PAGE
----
Have you ever wondered how some big companies got their start? We may have heard the amazing stories of people who failed many times, but kept their dream alive to eventually hit pay dirt. Even in National Institutes of Health (NIH)-funded medical research, this is the story line of most, if not all, of the major scientific achievements that advance to the marketplace.
A good business-minded researcher must have the ability to see what is not already there, and the imagination and work ethic to fill that need. They also have to be persistent through the many failures they will endure. This makes bioscience a risky, but high potential investment and that’s where the NIH comes to assist with its Small Business Innovation Research (SBIR) grants.
Over the years, the NIH’s SBIR program has been successful in expanding new bioscience companies. One success story of the SBIR program is LigoCyte Pharmaceuticals in Bozeman, Montana. LigoCyte’s goal was to develop a new type of drug to treat chronic inflammatory diseases of the lung such as asthma. An NIH SBIR grant in 1999 allowed the company to carry out its project and it produced a drug that could block immune cells from binding to blood vessel walls, which is a key event in inflammation. With federal support, LigoCyte found the drug was effective and continued to carry out their research. Since asthma affects more than 17 million people in the U.S., a drug like this has the potential to improve many lives. Inflammation is also involved in other maladies like psoriasis and heart disease, so LigoCyte will likely expand its focus for this product.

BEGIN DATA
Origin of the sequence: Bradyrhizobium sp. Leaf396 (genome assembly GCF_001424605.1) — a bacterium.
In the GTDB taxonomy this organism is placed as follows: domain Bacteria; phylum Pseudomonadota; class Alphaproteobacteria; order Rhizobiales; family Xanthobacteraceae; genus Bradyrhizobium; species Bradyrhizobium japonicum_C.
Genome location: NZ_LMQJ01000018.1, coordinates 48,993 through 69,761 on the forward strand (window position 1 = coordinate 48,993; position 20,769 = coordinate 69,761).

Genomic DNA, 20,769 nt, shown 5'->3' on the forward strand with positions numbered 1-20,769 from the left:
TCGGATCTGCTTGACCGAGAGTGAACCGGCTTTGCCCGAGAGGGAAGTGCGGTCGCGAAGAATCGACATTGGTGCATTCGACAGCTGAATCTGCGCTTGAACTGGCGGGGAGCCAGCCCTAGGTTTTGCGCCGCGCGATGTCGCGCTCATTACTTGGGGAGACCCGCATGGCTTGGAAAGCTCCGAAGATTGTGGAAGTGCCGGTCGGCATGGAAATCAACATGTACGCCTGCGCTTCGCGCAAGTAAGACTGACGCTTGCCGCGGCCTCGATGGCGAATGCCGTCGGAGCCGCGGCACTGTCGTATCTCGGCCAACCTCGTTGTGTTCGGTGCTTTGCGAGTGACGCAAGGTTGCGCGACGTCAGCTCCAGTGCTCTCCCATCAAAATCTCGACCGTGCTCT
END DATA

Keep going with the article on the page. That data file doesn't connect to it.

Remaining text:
Ligocyte with more than 40 employees continues its research efforts in chronic inflammatory disease, although it is now focusing similar drug strategies on vaccines for influenza and norovirus (the stomach flu) due to exciting results in those areas. That demonstrates how fast science can evolve from one idea. All you need is a start, and the NIH SBIR program gave them the push.
If you think NIH funding is important to “kick-start” small bioscience companies, let your representatives in Congress know!